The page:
DOE Reprimands LANL for Nearly 50 Pounds of Unprotected Plutonium on Property

Yucca Mountain Hearings Postponed for Two Weeks

* Until August, Los Alamos National Laboratory (or LANL) had 20 kilograms (or nearly 50 pounds) of plutonium stored in an unprotected area of their property. The plutonium was stored outside of Plutonium Facility-185 (or PF-185), which is located in the plutonium processing complex at TA-55. The amount of plutonium was enough to make several nuclear weapons. The plutonium was stored outside of the building in a secure area waiting for transport to LANL's nuclear waste dump. Charles Kellers, of the Defense Nuclear Facilities Safety Board, said that although the storage area provides weather-shielding and airborne monitoring, the location provides no protection of the plutonium from "high winds, missile or seismic activity." Kellers, in his memo to LANL officials, also pointed out that much of the waste was being stored in drums that were adequate for transportation, but are not hypothesized to be capable of withstanding a fire, which is a particularly sensitive issue in the Los Alamos area.

LANL moved the drums of plutonium at the request of the Department of Energy (or DOE) and Nuclear Facilities Safety Board. In a DOE memo released in late August, DOE is requiring LANL to investigate the how long the 20 kilograms of plutonium had been at PF-185. DOE is also requesting a full inventory of the waste stored at PF-185 since 1985.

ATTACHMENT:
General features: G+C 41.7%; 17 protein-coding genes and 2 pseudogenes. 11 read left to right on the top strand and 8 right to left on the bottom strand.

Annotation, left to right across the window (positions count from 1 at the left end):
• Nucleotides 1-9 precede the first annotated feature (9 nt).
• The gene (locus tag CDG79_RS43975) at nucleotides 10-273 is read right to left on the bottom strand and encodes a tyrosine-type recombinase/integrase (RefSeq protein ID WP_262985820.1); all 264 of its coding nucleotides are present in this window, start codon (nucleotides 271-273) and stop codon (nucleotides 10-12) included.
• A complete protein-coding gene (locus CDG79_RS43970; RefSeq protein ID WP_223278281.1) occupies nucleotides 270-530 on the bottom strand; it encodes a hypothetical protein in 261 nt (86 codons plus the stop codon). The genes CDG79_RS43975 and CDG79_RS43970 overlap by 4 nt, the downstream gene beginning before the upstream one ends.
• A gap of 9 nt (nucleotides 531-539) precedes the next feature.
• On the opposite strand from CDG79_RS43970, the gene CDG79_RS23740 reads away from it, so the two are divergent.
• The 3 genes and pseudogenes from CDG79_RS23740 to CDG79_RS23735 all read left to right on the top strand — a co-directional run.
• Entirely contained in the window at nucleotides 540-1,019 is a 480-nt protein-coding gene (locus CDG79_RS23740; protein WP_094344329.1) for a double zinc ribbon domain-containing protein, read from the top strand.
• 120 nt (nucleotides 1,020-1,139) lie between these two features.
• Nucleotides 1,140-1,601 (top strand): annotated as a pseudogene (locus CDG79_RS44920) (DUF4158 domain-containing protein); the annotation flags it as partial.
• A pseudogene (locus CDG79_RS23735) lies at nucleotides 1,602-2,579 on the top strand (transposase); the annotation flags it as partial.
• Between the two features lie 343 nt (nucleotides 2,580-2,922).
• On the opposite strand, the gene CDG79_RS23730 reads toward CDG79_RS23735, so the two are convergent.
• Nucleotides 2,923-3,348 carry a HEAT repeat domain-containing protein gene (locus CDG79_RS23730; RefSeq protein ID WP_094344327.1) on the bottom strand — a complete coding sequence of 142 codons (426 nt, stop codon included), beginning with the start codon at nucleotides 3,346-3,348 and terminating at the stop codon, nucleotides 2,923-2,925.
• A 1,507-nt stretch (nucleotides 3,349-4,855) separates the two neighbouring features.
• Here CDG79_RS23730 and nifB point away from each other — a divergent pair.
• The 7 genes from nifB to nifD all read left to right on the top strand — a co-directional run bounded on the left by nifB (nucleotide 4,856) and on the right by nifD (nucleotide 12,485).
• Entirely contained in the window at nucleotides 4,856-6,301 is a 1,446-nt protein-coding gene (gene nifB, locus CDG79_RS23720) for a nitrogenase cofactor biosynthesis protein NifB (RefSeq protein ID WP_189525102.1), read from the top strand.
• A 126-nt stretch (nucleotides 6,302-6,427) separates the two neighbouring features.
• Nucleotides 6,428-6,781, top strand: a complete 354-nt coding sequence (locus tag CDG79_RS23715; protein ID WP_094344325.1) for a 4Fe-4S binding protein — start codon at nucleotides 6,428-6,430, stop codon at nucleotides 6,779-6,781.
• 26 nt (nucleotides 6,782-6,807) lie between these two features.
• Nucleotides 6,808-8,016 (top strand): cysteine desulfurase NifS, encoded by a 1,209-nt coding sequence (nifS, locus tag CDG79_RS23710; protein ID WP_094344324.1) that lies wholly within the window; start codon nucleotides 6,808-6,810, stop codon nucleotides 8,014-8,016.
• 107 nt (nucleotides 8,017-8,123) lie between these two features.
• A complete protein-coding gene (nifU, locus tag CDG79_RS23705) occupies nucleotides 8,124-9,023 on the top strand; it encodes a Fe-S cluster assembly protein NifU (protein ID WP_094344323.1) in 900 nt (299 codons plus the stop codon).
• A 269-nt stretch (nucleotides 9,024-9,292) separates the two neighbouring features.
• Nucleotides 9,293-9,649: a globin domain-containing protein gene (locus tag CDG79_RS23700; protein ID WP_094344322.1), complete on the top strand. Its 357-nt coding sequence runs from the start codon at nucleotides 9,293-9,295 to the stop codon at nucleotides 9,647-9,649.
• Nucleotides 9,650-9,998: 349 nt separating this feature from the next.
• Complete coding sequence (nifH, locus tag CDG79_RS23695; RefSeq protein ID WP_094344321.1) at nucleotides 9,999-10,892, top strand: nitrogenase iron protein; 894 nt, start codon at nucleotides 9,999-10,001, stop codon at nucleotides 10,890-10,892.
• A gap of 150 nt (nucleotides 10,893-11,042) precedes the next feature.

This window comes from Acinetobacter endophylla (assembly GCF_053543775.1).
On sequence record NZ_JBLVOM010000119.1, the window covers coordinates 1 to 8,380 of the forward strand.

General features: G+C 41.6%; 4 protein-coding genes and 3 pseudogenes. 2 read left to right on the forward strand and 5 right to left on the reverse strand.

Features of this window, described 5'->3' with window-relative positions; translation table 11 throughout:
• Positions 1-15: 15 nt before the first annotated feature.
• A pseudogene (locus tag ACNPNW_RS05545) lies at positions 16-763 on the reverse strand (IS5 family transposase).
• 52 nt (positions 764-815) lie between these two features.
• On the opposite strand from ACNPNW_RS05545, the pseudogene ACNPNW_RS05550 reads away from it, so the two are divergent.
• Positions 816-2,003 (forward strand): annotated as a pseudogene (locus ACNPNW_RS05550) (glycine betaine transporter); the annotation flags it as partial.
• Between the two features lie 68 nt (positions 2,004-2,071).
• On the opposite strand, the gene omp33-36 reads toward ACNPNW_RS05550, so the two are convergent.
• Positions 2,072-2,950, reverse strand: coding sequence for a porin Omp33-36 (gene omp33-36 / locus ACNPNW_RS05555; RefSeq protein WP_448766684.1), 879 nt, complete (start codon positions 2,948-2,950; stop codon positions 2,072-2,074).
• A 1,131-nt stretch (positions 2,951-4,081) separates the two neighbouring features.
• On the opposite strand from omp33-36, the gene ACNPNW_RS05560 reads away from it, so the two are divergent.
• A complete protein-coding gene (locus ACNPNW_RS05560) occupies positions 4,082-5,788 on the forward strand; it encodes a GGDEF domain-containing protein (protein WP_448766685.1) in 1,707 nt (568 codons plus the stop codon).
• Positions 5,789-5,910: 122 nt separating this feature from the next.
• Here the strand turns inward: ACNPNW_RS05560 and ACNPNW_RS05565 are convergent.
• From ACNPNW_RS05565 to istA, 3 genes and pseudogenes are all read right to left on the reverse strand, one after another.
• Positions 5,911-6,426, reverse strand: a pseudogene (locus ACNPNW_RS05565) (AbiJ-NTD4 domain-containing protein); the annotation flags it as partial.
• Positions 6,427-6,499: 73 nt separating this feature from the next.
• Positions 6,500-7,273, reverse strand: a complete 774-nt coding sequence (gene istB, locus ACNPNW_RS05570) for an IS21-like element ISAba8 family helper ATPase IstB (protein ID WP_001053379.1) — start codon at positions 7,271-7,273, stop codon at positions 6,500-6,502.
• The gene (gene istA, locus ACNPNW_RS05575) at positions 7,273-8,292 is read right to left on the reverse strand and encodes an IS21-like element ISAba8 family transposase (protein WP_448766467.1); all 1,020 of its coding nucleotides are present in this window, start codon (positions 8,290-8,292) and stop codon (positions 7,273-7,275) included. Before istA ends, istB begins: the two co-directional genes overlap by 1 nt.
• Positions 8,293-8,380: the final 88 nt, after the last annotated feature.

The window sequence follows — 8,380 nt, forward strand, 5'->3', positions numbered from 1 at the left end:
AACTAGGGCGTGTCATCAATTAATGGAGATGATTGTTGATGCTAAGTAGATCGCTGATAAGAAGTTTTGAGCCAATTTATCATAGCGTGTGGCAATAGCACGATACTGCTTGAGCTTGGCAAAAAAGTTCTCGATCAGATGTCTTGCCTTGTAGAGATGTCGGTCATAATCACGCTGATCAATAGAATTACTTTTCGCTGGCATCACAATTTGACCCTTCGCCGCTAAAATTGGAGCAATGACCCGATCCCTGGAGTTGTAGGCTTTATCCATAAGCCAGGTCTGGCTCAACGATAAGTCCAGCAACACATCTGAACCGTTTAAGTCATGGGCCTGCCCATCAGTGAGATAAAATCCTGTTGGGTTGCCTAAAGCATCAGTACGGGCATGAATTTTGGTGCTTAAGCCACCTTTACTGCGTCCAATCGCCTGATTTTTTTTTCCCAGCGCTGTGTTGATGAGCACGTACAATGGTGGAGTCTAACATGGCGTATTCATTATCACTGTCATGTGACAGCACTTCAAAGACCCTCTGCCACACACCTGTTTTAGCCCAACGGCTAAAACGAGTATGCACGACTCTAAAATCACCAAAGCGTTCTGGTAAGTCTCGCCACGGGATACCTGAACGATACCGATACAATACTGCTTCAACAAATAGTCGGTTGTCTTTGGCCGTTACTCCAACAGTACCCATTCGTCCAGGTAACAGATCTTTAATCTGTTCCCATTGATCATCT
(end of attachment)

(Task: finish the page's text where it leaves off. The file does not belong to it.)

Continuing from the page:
The DOE also criticized LANL for creating a Category II nuclear facilities hazard without the authorization of the Energy Secretary. According to DOE documents, a Category II hazard categorization has been applied facilities with potential for nuclear criticality events or that contain significant quantities of special nuclear materials and energy sources that pose a risk to workers, the public and the environment of the site.

In the wake of the tragedy of the World Trade Center and Pentagon attacks, security at LANL is under severe inspection by both LANL and local activist groups. Greg Mello, of the Los Alamos Study Group, criticizes the waste stored outside of PF-185 as a threat to New Mexicošs security saying that if a jet had flown into such a stack of waste, "you could have a plume of (radiation) going across New Mexico in a short time."

Dick Burick, chief of security at LANL, assures that there were "absolutely no threats whatsoever to the lab," but nevertheless said, "these are very hardened facilities. It would take a large aircraft to do significant damage."

Mello disagrees, saying, "much of the lab is vulnerable to terrorist attack." He also emphasized that LANL should do more to protect themselves considering the extremely dangerous materials it is guarding.

Yucca Mountain Hearings Postponed for Two Weeks

The public hearings that were scheduled to discuss the proposed Yucca Mountain high-level nuclear waste repository in Nevada have been cancelled, due to the tragic events in New York City and Washington, D.C. this week. The hearings were supposed to take place on Wednesday, September 12th and Thursday, September 13th in Amragosa and Pahrump, Nevada. No specific date for reschedule has been announced, but Russell Dyer, DOEšs Nevada manager of the project, estimates that the hearings will not be rescheduled for at least two weeks.

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